Goodell, owners to speak at career symposium

Associated Press  |  Last updated May 01, 2013

FORT LAUDERDALE, FL - FEBRUARY 05: Commissioner of the NFL Roger Goodell speaks to members of the media during the NFL Commissioner Press Conference held at the Greater Ft. Lauderdale/Broward County Convention Center as part of media week for Super Bowl XLIV on February 5, 2010 in Fort Lauderdale, Florida. (Photo by Jonathan Daniel/Getty Images)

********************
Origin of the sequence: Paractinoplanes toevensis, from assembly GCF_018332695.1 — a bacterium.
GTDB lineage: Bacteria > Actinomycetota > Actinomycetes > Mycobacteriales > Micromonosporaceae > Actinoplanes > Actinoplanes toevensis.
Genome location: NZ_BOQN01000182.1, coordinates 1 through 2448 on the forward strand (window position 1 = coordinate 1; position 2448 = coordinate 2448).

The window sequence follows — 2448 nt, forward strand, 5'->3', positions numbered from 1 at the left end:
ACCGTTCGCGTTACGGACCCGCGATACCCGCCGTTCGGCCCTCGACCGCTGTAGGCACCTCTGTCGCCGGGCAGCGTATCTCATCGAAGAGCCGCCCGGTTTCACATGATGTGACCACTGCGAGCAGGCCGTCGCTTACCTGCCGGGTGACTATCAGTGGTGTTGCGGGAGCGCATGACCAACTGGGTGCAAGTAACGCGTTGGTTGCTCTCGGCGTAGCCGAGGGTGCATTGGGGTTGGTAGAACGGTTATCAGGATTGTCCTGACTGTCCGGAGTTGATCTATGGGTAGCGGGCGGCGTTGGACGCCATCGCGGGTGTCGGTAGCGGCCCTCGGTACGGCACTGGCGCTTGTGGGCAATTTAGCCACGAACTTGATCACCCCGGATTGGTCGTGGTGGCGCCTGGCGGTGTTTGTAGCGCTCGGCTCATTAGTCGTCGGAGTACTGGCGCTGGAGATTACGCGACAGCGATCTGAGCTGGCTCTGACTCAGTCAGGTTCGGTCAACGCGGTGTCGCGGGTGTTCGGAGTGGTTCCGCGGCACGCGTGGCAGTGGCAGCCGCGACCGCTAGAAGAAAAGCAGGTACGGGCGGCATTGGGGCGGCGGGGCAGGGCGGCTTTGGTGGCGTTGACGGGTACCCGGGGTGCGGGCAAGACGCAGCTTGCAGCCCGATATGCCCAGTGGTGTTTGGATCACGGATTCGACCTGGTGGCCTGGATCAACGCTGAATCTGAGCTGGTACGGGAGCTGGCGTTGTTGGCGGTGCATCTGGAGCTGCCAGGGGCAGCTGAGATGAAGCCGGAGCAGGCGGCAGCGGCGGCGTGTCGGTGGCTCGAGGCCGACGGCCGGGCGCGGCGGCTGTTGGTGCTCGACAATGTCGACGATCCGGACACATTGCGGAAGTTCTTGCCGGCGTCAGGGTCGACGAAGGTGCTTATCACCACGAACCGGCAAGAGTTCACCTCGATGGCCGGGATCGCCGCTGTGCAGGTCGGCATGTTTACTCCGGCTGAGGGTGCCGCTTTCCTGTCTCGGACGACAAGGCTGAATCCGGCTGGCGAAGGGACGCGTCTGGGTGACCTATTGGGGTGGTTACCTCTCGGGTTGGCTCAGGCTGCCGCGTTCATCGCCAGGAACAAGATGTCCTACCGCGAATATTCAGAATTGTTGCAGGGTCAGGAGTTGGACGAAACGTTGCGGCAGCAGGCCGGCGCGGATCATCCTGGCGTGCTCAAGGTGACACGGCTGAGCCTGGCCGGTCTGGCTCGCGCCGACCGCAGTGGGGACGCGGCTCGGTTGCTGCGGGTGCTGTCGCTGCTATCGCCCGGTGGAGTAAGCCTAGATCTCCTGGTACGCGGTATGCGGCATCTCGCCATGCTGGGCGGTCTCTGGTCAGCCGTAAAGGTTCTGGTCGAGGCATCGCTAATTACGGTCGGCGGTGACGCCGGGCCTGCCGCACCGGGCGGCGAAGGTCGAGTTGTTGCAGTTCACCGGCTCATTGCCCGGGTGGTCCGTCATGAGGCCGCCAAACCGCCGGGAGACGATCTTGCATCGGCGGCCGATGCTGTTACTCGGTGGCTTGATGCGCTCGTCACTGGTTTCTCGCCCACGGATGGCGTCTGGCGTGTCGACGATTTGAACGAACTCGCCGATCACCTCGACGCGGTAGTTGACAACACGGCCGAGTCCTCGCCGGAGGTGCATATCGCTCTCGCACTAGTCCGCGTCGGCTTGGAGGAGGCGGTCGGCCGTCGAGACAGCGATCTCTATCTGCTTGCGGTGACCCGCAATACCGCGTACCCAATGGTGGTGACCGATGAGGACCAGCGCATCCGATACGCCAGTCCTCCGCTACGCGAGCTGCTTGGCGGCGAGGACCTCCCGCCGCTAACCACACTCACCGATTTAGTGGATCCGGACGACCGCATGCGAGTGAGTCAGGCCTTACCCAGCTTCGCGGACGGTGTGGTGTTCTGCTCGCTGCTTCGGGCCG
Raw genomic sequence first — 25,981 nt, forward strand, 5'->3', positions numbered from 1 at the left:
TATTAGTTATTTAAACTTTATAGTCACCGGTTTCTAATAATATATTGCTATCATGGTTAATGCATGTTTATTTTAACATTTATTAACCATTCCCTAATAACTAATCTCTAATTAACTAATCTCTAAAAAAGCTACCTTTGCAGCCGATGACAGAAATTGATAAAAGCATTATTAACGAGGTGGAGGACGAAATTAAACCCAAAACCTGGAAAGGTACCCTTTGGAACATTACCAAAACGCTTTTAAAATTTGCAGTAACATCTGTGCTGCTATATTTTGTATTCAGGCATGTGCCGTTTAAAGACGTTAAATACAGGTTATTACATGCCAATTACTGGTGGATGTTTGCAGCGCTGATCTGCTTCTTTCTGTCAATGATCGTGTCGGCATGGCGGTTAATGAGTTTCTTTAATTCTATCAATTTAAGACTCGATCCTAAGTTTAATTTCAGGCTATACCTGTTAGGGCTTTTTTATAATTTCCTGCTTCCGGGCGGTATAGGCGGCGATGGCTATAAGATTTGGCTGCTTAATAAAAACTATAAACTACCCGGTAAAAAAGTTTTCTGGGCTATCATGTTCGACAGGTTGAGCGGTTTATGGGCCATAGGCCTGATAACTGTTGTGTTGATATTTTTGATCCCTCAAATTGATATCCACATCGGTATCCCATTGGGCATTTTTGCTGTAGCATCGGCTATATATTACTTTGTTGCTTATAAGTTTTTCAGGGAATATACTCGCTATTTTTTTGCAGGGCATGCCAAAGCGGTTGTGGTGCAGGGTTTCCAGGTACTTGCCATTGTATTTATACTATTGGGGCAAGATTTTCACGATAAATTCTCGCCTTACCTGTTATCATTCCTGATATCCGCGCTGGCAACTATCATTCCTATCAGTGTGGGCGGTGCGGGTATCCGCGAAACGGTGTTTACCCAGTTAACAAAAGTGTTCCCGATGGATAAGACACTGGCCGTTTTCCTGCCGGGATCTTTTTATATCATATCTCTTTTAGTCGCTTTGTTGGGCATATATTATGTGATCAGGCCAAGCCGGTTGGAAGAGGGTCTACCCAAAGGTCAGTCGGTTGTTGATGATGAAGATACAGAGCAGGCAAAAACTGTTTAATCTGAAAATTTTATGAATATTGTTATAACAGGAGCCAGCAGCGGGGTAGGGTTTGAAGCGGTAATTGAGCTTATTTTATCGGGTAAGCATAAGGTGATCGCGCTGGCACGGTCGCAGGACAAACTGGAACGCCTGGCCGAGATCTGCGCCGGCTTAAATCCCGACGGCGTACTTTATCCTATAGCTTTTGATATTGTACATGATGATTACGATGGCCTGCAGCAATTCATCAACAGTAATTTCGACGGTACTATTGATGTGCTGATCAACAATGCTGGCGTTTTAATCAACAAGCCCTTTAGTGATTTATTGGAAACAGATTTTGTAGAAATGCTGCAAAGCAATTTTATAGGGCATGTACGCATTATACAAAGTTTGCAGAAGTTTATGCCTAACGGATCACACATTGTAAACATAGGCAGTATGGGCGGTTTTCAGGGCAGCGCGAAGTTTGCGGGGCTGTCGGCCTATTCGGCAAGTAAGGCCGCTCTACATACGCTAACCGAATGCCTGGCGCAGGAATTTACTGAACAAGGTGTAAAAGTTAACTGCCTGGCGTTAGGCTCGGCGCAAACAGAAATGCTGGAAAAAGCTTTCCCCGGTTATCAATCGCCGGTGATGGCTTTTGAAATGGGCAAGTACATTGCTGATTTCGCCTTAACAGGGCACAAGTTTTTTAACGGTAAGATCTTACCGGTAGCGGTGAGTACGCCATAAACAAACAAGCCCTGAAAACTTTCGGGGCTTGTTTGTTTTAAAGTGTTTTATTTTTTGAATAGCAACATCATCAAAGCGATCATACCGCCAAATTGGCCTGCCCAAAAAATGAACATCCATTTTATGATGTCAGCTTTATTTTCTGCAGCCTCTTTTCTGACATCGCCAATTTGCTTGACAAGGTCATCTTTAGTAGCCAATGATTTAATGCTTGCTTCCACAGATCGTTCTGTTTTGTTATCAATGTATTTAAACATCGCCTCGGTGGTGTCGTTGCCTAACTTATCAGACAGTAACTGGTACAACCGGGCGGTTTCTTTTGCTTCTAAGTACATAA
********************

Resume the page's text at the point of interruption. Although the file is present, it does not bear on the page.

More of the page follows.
The NFL had job vacancies for eight coaches and seven general managers in the offseason and despite its signature program for hiring diversity candidates, not a single one ended up in those positions. The league's Rooney Rule, designed specifically to enhance employment opportunities for minorities, somehow didn't make a difference. And so, hoping to avoid similar scenarios, the league will hold a three-day career development symposium next week in Philadelphia at the University of Pennsylvania's Wharton School of Business. Attendees include Commissioner Roger Goodell and New York Giants general manager Jerry Reese, who conceded it was ''a bit unusual that no monitory candidates were hired this cycle, given the number of openings.'' ''The Rooney Rule brings great awareness of minority candidates in the hiring process,'' said Reese, one of five black GMs in the league, along with Rick Smith of Houston, Ozzie Newsome of Baltimore, Reggie McKenzie of Oakland and Martin Mayhew of Detroit. ''But the rule is not meant to make clubs hire anyone. I'm hopeful more minority candidates will be seriously interviewed and considered in the future. It's about being prepared when the opportunity arises, and this symposium is part of the process of preparation.'' Speaking to or networking with current and former coaches, former players and anyone aspiring to a management position in the NFL will be Steelers owner Dan Rooney, who was instrumental in developing the rule named after him; New England's Robert Kraft; the Giants' John Mara ; Jacksonville's Shad Khan; and Arizona's Michael Bidwill. Goodell, Rooney and Kraft will participate in small networking groups. Keynote speakers will be Bill Cowher and Bill Polian both Super Bowl winners who had lengthy NFL careers. Team executives will take part in panel discussions and offer networking sessions for 63 job aspirants, 21 of them former players. Overseeing the program will be Ray Anderson, the league's executive vice president of football operations, and Robert Gulliver, the NFL's chief diversity officer. The Rooney Rule, implemented in 2003, requires every team to interview at least one minority candidate every time there is a coaching or general manager opening. Before the rule went into effect, the NFL had only six minority head coaches in more than 80 years. Since it has been in place, 12 have been hired. Currently, there are four minority head coaches in the league: Cincinnati's Marvin Lewis, Pittsburgh's Mike Tomlin, Carolina's Ron Rivera and Minnesota's Leslie Frazier. The Fritz Pollard Alliance, a group of minority coaches and front-office, scouting and game-day NFL officials, wants the Rooney Rule expanded to apply to coordinators, assistant head coaches and club president positions.
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